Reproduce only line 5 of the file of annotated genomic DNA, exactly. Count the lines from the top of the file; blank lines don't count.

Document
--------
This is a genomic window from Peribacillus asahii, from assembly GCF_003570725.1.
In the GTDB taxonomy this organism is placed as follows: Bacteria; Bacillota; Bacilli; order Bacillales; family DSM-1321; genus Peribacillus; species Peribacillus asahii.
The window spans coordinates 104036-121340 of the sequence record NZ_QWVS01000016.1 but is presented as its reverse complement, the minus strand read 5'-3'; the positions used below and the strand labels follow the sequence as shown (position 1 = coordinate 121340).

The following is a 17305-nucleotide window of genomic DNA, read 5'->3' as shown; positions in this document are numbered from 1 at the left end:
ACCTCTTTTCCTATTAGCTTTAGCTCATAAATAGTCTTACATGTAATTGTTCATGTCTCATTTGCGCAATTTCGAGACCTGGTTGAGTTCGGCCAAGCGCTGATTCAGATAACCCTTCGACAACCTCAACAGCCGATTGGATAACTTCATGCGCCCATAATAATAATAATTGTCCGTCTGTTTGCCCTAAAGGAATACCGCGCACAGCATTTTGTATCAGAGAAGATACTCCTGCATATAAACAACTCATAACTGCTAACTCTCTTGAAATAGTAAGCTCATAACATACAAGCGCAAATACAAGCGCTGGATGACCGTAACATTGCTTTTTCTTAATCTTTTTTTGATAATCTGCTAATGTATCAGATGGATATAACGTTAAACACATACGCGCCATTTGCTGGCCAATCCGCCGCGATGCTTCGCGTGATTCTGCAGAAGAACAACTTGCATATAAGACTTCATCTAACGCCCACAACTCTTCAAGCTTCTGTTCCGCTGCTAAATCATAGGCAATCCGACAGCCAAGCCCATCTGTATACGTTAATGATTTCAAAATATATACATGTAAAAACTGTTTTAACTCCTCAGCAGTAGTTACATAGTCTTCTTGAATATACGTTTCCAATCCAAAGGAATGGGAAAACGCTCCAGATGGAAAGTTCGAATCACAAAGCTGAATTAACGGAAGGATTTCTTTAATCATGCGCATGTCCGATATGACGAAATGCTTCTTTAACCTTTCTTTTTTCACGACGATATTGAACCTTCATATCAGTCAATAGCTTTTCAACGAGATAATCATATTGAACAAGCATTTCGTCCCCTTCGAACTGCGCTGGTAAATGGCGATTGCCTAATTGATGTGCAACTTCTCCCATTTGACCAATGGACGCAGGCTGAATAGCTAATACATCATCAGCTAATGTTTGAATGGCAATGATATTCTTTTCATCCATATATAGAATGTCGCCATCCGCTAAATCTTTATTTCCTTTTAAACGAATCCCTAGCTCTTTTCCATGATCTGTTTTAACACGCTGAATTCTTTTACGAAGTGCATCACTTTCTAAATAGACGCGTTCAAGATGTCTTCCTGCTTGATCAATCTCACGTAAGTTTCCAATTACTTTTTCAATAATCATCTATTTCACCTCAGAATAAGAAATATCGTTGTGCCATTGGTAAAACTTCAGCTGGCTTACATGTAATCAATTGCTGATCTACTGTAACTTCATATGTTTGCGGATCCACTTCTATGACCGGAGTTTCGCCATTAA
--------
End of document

ACCTCTTTTCCTATTAGCTTTAGCTCATAAATAGTCTTACATGTAATTGTTCATGTCTCATTTGCGCAATTTCGAGACCTGGTTGAGTTCGGCCAAGCGCTGATTCAGATAACCCTTCGACAACCTCAACAGCCGATTGGATAACTTCATGCGCCCATAATAATAATAATTGTCCGTCTGTTTGCCCTAAAGGAATACCGCGCACAGCATTTTGTATCAGAGAAGATACTCCTGCATATAAACAACTCATAACTGCTAACTCTCTTGAAATAGTAAGCTCATAACATACAAGCGCAAATACAAGCGCTGGATGACCGTAACATTGCTTTTTCTTAATCTTTTTTTGATAATCTGCTAATGTATCAGATGGATATAACGTTAAACACATACGCGCCATTTGCTGGCCAATCCGCCGCGATGCTTCGCGTGATTCTGCAGAAGAACAACTTGCATATAAGACTTCATCTAACGCCCACAACTCTTCAAGCTTCTGTTCCGCTGCTAAATCATAGGCAATCCGACAGCCAAGCCCATCTGTATACGTTAATGATTTCAAAATATATACATGTAAAAACTGTTTTAACTCCTCAGCAGTAGTTACATAGTCTTCTTGAATATACGTTTCCAATCCAAAGGAATGGGAAAACGCTCCAGATGGAAAGTTCGAATCACAAAGCTGAATTAACGGAAGGATTTCTTTAATCATGCGCATGTCCGATATGACGAAATGCTTCTTTAACCTTTCTTTTTTCACGACGATATTGAACCTTCATATCAGTCAATAGCTTTTCAACGAGATAATCATATTGAACAAGCATTTCGTCCCCTTCGAACTGCGCTGGTAAATGGCGATTGCCTAATTGATGTGCAACTTCTCCCATTTGACCAATGGACGCAGGCTGAATAGCTAATACATCATCAGCTAATGTTTGAATGGCAATGATATTCTTTTCATCCATATATAGAATGTCGCCATCCGCTAAATCTTTATTTCCTTTTAAACGAATCCCTAGCTCTTTTCCATGATCTGTTTTAACACGCTGAATTCTTTTACGAAGTGCATCACTTTCTAAATAGACGCGTTCAAGATGTCTTCCTGCTTGATCAATCTCACGTAAGTTTCCAATTACTTTTTCAATAATCATCTATTTCACCTCAGAATAAGAAATATCGTTGTGCCATTGGTAAAACTTCAGCTGGCTTACATGTAATCAATTGCTGATCTACTGTAACTTCATATGTTTGCGGATCCACTTCTATGACCGGAGTTTCGCCATTAA